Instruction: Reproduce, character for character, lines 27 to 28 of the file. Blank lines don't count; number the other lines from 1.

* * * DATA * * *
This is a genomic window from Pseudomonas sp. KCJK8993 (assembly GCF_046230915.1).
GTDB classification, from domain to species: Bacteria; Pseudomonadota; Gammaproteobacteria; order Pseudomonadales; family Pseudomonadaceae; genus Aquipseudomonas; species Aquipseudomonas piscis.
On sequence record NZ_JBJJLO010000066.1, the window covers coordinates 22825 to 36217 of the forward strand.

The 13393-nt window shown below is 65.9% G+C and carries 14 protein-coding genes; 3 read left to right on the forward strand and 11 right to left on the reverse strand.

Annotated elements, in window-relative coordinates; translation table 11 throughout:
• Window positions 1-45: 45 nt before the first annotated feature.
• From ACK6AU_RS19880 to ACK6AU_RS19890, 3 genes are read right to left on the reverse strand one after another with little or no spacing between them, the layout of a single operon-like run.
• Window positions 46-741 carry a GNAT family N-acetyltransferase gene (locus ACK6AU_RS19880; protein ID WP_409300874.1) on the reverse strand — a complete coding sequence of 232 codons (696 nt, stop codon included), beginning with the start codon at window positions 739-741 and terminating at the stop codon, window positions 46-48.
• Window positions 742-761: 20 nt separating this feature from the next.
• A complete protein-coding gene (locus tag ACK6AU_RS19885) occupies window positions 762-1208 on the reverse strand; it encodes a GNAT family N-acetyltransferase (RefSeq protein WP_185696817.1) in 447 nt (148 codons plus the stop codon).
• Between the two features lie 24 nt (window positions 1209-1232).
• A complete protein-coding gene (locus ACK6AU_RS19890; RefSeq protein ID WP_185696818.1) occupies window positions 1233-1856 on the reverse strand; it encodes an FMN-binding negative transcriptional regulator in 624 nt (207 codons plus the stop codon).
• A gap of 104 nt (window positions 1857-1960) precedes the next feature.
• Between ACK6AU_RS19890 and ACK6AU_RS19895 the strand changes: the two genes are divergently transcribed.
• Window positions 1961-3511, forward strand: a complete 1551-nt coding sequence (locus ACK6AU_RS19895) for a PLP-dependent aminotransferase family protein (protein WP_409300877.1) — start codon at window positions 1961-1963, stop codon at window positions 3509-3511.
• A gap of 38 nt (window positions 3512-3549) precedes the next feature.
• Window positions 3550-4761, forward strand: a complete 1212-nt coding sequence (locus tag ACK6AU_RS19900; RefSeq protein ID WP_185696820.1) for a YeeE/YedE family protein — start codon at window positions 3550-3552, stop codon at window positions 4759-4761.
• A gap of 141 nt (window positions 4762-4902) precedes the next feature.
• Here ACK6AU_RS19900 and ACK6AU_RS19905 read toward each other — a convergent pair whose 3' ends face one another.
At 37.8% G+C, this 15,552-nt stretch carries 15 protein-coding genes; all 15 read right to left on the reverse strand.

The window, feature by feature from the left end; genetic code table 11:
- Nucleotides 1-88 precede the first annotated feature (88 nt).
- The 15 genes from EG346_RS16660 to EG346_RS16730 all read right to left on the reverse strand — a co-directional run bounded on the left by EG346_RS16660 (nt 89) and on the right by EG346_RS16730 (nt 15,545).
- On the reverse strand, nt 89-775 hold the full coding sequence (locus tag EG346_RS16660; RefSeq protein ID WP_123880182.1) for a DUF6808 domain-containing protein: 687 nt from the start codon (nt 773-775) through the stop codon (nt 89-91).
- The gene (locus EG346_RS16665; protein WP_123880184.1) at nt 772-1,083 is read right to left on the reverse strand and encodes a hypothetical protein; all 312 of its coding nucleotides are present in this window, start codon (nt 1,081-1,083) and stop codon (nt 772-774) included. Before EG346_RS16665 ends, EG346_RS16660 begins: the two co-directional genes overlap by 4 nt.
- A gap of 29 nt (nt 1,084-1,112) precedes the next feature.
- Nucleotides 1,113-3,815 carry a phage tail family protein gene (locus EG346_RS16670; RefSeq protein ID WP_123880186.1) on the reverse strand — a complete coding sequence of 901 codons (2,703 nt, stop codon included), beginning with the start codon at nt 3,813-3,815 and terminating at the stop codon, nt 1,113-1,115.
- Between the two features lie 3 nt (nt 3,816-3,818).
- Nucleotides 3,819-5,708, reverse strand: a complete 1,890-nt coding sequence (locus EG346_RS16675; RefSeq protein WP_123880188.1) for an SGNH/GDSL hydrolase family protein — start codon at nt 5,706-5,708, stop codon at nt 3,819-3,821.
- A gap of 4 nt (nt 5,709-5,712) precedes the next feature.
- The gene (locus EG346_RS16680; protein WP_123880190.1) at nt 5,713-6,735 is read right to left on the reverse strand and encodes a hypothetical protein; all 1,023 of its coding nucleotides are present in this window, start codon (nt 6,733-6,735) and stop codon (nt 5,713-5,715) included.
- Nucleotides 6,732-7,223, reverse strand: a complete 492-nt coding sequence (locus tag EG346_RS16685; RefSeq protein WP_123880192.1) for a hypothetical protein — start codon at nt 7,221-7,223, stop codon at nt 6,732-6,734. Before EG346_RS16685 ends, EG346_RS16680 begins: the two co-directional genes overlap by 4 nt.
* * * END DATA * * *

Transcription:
- Nucleotides 1,113-3,815 carry a phage tail family protein gene (locus EG346_RS16670; RefSeq protein ID WP_123880186.1) on the reverse strand — a complete coding sequence of 901 codons (2,703 nt, stop codon included), beginning with the start codon at nt 3,813-3,815 and terminating at the stop codon, nt 1,113-1,115.
- Between the two features lie 3 nt (nt 3,816-3,818).